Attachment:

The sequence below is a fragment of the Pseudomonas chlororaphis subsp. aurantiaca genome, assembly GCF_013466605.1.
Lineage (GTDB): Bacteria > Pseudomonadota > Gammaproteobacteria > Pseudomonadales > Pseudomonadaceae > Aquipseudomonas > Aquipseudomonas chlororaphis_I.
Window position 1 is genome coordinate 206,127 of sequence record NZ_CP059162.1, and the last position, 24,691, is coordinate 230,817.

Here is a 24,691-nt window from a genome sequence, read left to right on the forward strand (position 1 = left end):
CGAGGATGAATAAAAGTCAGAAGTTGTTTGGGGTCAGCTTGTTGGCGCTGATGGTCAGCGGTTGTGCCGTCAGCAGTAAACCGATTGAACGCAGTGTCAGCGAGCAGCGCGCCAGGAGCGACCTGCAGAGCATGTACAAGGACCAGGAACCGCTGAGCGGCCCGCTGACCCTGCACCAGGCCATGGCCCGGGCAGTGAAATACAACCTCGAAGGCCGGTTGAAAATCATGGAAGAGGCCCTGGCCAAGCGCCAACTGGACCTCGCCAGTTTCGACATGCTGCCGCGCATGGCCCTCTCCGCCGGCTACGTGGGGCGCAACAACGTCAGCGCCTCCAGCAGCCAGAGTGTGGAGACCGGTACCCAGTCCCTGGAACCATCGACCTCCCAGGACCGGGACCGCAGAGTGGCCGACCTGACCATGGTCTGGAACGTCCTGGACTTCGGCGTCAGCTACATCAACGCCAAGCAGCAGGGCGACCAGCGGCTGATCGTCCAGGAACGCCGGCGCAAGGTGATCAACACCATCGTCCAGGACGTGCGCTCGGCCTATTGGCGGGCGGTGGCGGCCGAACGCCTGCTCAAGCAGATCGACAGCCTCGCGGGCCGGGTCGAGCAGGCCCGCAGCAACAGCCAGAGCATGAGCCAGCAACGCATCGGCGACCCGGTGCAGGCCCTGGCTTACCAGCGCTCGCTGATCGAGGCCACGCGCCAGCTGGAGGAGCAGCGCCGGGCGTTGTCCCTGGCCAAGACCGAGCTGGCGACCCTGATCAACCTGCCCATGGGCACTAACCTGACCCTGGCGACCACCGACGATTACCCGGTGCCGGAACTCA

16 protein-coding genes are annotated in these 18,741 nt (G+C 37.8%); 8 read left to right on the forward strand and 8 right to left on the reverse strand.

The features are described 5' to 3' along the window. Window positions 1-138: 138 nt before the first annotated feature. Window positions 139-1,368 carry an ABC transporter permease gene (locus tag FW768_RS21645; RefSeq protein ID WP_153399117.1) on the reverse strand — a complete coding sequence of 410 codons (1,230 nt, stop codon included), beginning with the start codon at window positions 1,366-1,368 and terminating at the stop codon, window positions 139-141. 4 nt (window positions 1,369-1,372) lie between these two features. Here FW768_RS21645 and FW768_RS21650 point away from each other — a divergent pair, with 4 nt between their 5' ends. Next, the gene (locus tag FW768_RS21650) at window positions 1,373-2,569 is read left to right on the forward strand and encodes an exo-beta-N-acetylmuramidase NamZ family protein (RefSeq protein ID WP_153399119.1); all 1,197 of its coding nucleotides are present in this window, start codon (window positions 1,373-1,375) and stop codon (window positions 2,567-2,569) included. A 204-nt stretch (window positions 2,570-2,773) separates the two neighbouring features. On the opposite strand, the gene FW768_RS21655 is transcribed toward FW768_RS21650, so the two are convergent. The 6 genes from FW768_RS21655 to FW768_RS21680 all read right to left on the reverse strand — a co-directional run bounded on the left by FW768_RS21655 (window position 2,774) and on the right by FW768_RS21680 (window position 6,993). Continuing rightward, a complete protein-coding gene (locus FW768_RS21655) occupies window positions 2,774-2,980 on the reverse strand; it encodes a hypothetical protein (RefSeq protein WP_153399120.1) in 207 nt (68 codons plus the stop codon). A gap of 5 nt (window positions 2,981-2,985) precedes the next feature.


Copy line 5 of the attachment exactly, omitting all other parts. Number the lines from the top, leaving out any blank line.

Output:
CGAGGATGAATAAAAGTCAGAAGTTGTTTGGGGTCAGCTTGTTGGCGCTGATGGTCAGCGGTTGTGCCGTCAGCAGTAAACCGATTGAACGCAGTGTCAGCGAGCAGCGCGCCAGGAGCGACCTGCAGAGCATGTACAAGGACCAGGAACCGCTGAGCGGCCCGCTGACCCTGCACCAGGCCATGGCCCGGGCAGTGAAATACAACCTCGAAGGCCGGTTGAAAATCATGGAAGAGGCCCTGGCCAAGCGCCAACTGGACCTCGCCAGTTTCGACATGCTGCCGCGCATGGCCCTCTCCGCCGGCTACGTGGGGCGCAACAACGTCAGCGCCTCCAGCAGCCAGAGTGTGGAGACCGGTACCCAGTCCCTGGAACCATCGACCTCCCAGGACCGGGACCGCAGAGTGGCCGACCTGACCATGGTCTGGAACGTCCTGGACTTCGGCGTCAGCTACATCAACGCCAAGCAGCAGGGCGACCAGCGGCTGATCGTCCAGGAACGCCGGCGCAAGGTGATCAACACCATCGTCCAGGACGTGCGCTCGGCCTATTGGCGGGCGGTGGCGGCCGAACGCCTGCTCAAGCAGATCGACAGCCTCGCGGGCCGGGTCGAGCAGGCCCGCAGCAACAGCCAGAGCATGAGCCAGCAACGCATCGGCGACCCGGTGCAGGCCCTGGCTTACCAGCGCTCGCTGATCGAGGCCACGCGCCAGCTGGAGGAGCAGCGCCGGGCGTTGTCCCTGGCCAAGACCGAGCTGGCGACCCTGATCAACCTGCCCATGGGCACTAACCTGACCCTGGCGACCACCGACGATTACCCGGTGCCGGAACTCA